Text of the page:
[PATCH 0/3] warn and suppress irqflood

Thomas Gleixner tglx at linutronix.de
Mon Oct 26 17:21:36 EDT 2020

On Mon, Oct 26 2020 at 17:28, Guilherme Piccoli wrote:
> On Mon, Oct 26, 2020 at 4:59 PM Thomas Gleixner <tglx at linutronix.de> wrote:
>> It gets flooded right at the point where the crash kernel enables
>> interrupts in start_kernel(). At that point there is no device driver
>> and no interupt requested. All you can see on the console for this is
>>  "common_interrupt: $VECTOR.$CPU No irq handler for vector"
>> And contrary to Liu's patches which try to disable a requested interrupt
>> if too many of them arrive, the kernel cannot do anything because there
>> is nothing to disable in your case. That's why you needed to do the MSI
>> disable magic in the early PCI quirks which run before interrupts get
>> enabled.
> Wow, thank you very much for this great explanation (without a
> reproducer) - it's nice to hear somebody that deeply understands the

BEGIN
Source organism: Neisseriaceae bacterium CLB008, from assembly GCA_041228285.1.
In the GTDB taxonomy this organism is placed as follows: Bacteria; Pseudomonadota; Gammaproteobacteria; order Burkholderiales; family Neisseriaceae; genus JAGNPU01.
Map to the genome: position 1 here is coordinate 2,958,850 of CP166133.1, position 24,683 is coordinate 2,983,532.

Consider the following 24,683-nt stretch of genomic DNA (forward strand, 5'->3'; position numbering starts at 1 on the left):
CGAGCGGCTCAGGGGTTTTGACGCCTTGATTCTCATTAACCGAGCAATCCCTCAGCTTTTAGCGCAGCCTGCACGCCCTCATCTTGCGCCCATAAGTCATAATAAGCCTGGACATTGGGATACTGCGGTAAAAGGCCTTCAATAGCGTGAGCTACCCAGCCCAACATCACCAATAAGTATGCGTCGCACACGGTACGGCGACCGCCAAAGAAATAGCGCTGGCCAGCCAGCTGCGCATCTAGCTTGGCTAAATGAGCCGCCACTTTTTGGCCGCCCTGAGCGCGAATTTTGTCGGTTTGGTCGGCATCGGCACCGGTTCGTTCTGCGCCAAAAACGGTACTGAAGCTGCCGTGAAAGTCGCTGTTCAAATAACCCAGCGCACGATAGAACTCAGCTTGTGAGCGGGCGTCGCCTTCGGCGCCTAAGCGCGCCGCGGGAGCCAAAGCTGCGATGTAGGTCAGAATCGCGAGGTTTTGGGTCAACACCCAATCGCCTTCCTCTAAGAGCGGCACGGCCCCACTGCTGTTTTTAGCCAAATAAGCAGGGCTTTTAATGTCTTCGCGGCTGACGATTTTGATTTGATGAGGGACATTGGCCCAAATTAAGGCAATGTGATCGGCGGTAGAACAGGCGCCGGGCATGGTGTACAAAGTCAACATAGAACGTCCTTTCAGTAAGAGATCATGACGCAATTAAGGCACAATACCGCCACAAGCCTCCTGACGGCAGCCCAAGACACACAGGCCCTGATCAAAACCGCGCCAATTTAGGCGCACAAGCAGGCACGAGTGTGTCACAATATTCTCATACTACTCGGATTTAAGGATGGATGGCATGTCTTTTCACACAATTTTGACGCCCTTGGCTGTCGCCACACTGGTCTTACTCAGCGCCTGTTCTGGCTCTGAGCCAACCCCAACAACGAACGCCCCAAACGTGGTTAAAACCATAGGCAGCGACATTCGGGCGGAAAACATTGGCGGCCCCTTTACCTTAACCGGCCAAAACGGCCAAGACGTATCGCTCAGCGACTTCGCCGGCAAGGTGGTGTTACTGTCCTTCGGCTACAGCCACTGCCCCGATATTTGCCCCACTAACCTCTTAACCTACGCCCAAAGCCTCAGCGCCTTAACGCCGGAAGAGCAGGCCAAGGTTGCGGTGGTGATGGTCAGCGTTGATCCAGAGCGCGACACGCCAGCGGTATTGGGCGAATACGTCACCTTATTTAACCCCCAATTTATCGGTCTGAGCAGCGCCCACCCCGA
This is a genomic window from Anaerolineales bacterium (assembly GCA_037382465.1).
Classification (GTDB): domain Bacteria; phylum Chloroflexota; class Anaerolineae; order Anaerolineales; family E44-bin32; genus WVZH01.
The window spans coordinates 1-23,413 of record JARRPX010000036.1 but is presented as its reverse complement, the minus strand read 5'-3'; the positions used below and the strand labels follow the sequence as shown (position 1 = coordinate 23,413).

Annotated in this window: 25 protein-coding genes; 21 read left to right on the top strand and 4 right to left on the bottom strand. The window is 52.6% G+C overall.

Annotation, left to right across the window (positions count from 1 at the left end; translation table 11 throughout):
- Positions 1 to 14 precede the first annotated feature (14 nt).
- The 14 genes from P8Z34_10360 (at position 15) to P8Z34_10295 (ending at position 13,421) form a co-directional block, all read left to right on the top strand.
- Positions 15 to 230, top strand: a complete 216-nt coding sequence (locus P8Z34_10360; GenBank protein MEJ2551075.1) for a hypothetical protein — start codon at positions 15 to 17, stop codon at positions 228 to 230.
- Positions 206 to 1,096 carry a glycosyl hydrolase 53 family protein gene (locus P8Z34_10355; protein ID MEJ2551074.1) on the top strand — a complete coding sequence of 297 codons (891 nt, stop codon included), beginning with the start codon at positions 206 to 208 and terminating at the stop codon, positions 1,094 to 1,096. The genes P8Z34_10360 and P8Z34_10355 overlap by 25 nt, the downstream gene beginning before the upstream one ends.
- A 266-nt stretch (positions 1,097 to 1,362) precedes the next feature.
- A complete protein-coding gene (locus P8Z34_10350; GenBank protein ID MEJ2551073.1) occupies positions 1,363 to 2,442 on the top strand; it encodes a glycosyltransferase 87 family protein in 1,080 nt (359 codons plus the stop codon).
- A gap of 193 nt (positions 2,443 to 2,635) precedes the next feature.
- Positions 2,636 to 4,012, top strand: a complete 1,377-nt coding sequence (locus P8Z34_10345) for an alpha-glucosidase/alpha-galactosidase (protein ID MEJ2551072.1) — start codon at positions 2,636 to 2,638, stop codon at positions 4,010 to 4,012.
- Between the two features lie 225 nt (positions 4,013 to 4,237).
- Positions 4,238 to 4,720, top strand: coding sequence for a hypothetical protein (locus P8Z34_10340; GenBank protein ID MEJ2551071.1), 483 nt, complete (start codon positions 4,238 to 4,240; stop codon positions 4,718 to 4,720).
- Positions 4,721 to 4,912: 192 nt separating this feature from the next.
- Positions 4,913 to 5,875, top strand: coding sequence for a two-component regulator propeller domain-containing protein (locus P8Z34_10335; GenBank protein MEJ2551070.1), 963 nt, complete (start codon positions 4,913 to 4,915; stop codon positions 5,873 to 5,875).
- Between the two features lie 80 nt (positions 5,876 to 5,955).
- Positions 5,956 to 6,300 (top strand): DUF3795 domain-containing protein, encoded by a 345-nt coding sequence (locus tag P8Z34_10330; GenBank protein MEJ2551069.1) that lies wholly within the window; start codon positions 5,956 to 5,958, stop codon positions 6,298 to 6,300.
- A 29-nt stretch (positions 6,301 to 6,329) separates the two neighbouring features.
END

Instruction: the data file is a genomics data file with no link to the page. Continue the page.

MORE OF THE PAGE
> code! And double thanks for CCing Bjorn.

Understanding the code is only half of the picture. You need to
understand how the hardware works or not :)

> So, I don't want to hijack Liu's thread, but do you think it makes
> sense to have my approach as a (debug) parameter to prevent such a
> degenerate case?

At least it makes sense to some extent even if it's incomplete. What
bothers me is that it'd be x86 specific while the issue is pretty much
architecture independent. I don't think that the APIC is special in that
regard. Rogue MSIs should be able to bring down pretty much all

> Or could we have something in core IRQ code to prevent irq flooding in
> such scenarios, something "stronger" than disabling MSIs (APIC-level,
> likely)?

For your case? No. The APIC cannot be protected against rogue MSIs. The
only cure is to disable interrupts or disable MSIs on all PCI[E] devices
early on. Disabling interrupts is not so much of an option obviously :)



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